THE PERSISTENCE, PATIENCE and tenacity of many taxpayers have paid off with HMRC finally conceding defeat and writing off their demands for underpaid tax.
In the last week I have seen over £30,000 in underpaid tax across more than ten cases written off. This is a great result but a very small drop in the ocean in the continuing battle of the 1.4 million people who have been sent demands for under paid tax relating to previous tax years as far back as 2007/2008.
You may remember the details from September of last year. HMRC informed some six million people that they had got their PAYE wrong. Most of these had overpaid PAYE but for 1.4 million people an unexpected tax bill landed on their doormat.
Since then, along with a small team of volunteer accountants, I have been helping many people to fight the demands.
The basis of the fight centres on the Extra Statutory Concession (ESC) A19 which states that HMRC may agree to write off the tax due where they should have collected it because they were aware of the sources of income but failed to act upon the information provided.
More importantly the ESC A19 also states that in exceptional circumstances, arrears notified less than 12 months after the end of the relevant tax year may be written off where both of the following apply:
* HMRC failed more than once to make proper use of information received about a source of income
* HMRC allowed tax arrears to build up over two whole tax years
Now unless I have missed something, HMRC must have received the information about the sources of income because they have used it to be able to perform the belated PAYE reconciliations and send a demand for underpaid tax to the tax payers.
Frankly, if HMRC had performed PAYE reconciliations each year then they could have recovered the tax in adequate time. Surely this is their job!
If I send a bill to my clients three years after providing a service and asked them to pay more I think I know what the answer would be from them.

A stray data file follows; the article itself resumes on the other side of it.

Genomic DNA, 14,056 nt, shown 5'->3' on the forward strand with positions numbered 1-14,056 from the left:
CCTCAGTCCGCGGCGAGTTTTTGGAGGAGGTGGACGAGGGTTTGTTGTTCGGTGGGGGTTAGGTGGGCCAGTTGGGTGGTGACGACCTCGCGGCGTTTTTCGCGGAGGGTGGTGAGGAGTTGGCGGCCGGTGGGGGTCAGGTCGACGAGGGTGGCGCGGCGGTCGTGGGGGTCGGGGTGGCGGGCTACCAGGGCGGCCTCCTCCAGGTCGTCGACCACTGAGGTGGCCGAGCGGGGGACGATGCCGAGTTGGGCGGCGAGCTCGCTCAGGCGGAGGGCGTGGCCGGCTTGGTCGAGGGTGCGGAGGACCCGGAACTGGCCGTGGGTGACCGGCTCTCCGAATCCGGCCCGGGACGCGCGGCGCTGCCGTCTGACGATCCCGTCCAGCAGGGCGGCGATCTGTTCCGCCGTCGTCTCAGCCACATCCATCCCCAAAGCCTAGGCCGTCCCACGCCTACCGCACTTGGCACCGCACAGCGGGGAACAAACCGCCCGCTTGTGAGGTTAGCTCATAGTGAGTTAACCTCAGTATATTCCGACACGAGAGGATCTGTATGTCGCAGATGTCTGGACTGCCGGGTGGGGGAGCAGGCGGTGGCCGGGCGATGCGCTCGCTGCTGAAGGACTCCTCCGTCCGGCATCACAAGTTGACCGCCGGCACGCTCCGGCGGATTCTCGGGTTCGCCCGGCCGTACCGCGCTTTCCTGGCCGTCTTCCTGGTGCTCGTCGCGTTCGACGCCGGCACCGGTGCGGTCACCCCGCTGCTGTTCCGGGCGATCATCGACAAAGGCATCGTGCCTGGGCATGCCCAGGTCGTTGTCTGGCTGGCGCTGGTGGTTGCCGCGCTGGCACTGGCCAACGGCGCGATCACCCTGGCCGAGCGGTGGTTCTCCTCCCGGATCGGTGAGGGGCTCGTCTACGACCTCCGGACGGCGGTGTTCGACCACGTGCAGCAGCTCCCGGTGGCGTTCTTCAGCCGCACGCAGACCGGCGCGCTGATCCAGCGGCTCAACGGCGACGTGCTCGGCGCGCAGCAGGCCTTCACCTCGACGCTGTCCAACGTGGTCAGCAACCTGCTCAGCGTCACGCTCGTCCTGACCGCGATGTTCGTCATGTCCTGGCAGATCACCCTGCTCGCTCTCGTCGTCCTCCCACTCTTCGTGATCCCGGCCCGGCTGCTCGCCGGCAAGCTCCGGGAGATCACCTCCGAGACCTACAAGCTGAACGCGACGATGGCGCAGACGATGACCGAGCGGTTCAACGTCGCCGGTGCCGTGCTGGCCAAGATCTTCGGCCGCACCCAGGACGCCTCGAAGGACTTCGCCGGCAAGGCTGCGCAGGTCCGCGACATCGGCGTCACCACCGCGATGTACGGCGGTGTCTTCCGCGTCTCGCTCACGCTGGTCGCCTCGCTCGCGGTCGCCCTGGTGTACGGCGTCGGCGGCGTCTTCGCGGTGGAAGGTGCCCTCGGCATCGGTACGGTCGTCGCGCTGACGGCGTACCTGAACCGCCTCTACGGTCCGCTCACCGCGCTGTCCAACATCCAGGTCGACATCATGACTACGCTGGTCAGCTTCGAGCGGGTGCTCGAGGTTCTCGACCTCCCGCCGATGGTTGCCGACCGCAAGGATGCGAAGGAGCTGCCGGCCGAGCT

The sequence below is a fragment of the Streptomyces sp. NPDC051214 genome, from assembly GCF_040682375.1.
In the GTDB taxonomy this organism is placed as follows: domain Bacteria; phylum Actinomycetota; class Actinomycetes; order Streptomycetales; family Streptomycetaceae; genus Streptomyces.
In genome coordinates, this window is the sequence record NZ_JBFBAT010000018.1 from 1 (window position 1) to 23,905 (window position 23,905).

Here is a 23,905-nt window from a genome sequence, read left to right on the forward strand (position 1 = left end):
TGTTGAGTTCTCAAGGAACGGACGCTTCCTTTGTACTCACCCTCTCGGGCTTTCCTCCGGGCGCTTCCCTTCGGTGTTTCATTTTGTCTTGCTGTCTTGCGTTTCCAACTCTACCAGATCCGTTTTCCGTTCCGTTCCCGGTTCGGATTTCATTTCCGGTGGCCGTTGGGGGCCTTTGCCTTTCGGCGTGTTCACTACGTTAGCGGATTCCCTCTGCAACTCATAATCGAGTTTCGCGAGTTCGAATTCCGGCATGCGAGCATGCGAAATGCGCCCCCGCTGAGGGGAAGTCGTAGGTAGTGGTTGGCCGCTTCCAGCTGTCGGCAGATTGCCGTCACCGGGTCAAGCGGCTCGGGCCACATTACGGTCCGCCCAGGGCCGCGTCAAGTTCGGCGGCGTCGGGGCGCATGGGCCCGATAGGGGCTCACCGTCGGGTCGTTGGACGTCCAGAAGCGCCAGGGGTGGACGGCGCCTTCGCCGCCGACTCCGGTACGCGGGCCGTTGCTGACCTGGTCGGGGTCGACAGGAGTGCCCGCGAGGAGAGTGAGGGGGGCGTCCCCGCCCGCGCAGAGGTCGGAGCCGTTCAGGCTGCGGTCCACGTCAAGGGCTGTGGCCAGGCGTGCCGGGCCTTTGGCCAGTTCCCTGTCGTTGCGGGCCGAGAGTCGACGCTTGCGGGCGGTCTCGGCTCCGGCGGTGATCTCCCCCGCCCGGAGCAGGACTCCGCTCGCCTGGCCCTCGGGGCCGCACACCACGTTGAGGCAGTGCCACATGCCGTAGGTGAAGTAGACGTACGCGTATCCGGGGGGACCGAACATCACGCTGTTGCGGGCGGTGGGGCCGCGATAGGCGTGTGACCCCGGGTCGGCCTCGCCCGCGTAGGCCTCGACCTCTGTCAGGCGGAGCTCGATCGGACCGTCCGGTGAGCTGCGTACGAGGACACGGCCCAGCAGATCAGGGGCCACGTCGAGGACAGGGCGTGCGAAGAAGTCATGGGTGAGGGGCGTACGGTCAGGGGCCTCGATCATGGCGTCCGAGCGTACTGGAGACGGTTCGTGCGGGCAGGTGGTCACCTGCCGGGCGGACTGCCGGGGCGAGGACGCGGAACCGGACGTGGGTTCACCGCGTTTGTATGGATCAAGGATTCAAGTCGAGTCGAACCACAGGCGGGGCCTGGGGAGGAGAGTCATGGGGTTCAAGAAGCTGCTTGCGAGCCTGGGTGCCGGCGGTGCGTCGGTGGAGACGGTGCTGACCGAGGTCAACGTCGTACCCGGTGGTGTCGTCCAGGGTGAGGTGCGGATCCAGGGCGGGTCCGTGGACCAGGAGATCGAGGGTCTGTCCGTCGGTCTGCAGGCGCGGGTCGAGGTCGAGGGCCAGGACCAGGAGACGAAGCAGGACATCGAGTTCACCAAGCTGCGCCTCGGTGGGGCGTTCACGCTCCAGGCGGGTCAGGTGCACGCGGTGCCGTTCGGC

As it is, for whatever reason, HMRC’s failure to apply even basic reconciliation controls has meant a loss to the country’s coffers – at a time when we can hardly afford to lose a penny!
Should we expect more from HMRC?
My answer would be yes of course. In fact their very own charter states:
* We want to give you a service that is even-handed, accurate and based on mutual trust and respect. We also want to make it as easy as we can for you to get things right.
* We want to give you as much certainty as we can that you are paying or claiming the right amount.
* We will process the information you give us as quickly and accurately as we can and put mistakes right as soon as we can.
*We will be even-handed in the way we deal with you. We will take into account your circumstances and provide a consistent service.
It seems that HMRC just threw this charter out of the window in their handling of this PAYE fiasco!
Words like even-handed, mutual trust and respect are laughable given what I have seen.
They have written off tax in identical situations where they continue to chase others who may not have fought their corner quite so vehemently. Is that mutual trust, respect and even handed?
If the taxpayer should be certain that they are paying the right amount then HMRC need to ensure that they have the right systems, processes and of course people to do the job in hand.
Unless and until this country moves to a system of complete self assessment then HMRC must accept their responsibility for the effective, efficient and correct operation of a pay as you earn system of collecting taxation.
A system where it is not incumbent upon the individual to have to check that HMRC have processed their data correctly.
A system that can cope with individuals having multiple jobs, sources of income and many changes during a tax year.
A system that will be able to cope with whatever changes are brought about by the proposed merger of NI and Income Tax.
For now though – HMRC, shame on you!
It really is about time you take a look at how you have handled this whole fiasco, stop wasting taxpayers’ money in pursuing these cases, make a common sense policy decision to write off the underpaid tax for all years prior to the current year and move forward doing the job that you should be doing.
My advice to anyone who has a demand for underpaid tax – DO NOT give up and pay the tax.
Apply for an ESC A19 concession but be persistent, patient and tenacious!
It does work.
Elaine Clark is managing director of CheapAccounting.co.uk
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